Biochemistry lies at the heart of the medical sciences. From the discovery of DNA to the sequencing of the human genome, biochemists have made some of the most important scientific advances in the past 60 years. At the School of Biochemistry we have world-class scientists who use state-of-the-art facilities to perform the research that will help to make the discoveries of the next sixty years. At the same time we aim to educate and inspire the next generation of scientists.
In their final year all of our undergraduates have the opportunity to carry out a major piece of research. Here they develop technical, problem-solving and team working skills that are hugely valued by employers. It is this experience that convinces many of them to pursue a career in biochemistry and practical research experience helps them obtain positions in leading laboratories in academia and industry. When we developed eBiolabs we wanted our students to have a head start developing these important skills so we included all the major techniques that they are likely to encounter in a way that makes them easy to understand.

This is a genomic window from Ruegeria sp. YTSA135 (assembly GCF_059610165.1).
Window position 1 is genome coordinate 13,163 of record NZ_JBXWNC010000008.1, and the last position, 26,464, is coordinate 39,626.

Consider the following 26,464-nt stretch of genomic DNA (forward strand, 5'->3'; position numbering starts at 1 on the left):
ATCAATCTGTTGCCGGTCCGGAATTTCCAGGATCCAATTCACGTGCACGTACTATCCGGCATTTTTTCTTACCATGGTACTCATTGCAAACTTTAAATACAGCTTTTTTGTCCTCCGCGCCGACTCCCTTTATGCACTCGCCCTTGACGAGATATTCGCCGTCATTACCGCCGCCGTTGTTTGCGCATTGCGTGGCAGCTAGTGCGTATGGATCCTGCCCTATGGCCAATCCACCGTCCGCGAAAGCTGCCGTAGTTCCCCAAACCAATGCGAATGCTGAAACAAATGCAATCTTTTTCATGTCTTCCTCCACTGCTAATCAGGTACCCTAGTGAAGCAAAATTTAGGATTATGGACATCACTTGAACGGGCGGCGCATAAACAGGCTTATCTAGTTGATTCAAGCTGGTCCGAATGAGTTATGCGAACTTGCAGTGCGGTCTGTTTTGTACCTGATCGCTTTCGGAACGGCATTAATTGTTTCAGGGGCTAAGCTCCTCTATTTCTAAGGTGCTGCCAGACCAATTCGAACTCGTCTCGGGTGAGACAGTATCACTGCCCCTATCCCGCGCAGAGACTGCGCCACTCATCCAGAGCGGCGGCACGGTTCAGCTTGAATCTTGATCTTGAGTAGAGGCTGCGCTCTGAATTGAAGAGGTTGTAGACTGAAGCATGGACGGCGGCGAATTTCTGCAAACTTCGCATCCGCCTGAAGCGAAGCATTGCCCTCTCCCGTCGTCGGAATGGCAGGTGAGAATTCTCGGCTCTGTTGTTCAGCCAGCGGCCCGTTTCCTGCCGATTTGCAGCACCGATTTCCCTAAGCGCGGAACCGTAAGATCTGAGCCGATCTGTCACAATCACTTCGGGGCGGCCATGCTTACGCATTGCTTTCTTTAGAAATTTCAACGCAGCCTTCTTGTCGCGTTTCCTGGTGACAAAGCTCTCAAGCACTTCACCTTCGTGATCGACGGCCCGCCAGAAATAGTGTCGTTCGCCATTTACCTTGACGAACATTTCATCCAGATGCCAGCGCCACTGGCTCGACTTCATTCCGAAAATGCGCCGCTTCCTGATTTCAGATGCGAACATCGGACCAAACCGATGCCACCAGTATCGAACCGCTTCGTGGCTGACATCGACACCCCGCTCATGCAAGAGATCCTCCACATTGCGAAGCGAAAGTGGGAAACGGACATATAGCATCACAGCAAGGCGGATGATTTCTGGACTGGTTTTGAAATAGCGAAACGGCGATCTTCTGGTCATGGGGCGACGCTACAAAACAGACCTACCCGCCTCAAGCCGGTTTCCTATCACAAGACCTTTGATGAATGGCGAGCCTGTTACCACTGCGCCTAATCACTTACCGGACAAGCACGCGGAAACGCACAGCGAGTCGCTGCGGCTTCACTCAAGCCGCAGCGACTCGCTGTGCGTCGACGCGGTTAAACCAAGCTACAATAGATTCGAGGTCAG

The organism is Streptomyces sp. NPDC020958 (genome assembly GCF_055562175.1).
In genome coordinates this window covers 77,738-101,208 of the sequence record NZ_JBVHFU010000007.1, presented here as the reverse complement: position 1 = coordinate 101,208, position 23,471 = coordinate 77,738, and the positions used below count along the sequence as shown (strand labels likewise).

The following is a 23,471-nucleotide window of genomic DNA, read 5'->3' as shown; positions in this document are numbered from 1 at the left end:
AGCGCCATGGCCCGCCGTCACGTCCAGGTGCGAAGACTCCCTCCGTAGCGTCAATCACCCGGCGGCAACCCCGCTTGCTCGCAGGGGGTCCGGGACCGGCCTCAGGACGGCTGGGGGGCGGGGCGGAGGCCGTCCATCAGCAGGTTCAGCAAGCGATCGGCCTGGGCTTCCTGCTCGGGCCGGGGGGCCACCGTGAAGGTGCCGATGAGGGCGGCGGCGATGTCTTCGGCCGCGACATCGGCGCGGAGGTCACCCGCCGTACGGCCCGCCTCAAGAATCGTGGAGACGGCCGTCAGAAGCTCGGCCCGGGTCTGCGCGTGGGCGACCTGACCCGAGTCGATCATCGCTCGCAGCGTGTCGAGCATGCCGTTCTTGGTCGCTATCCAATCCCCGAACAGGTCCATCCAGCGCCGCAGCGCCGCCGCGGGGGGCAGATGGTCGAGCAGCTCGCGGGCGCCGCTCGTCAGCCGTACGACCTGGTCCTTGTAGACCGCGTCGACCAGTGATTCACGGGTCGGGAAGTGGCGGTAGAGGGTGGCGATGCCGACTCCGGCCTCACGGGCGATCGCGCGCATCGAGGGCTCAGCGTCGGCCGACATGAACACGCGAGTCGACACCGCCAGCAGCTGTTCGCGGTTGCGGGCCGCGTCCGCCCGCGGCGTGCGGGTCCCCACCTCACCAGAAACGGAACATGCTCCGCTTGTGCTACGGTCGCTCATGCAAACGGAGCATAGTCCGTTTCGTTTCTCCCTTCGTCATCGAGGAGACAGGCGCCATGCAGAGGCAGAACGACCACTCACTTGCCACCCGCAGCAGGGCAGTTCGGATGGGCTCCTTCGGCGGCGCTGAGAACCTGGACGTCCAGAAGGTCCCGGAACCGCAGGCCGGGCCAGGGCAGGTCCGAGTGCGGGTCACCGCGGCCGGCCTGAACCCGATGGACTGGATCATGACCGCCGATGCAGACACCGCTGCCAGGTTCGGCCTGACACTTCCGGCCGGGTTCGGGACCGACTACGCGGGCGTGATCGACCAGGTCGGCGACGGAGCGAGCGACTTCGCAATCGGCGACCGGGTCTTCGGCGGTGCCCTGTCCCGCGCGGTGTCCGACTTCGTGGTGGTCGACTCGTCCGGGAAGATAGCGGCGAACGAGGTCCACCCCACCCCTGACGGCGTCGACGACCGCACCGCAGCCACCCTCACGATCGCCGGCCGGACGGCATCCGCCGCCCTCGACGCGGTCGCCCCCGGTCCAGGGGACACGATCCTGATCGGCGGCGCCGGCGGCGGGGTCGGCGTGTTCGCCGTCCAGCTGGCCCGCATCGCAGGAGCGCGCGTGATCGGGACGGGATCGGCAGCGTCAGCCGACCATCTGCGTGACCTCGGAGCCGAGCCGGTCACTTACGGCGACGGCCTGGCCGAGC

During the first and second year our undergraduates are trained in our excellently equipped teaching labs. Here they learn how to be scientists, using techniques such as ion exchange chromatography to purify just one protein from a mixture of thousands or molecular biology to clone a bacterial gene. But it's not just the techniques that are important, our students also learn how to formulate questions and analyse data. At the School of Biochemistry we have developed eBiolabs until it is probably the best system of its kind because to us, science is about being a scientist, not just learning about science.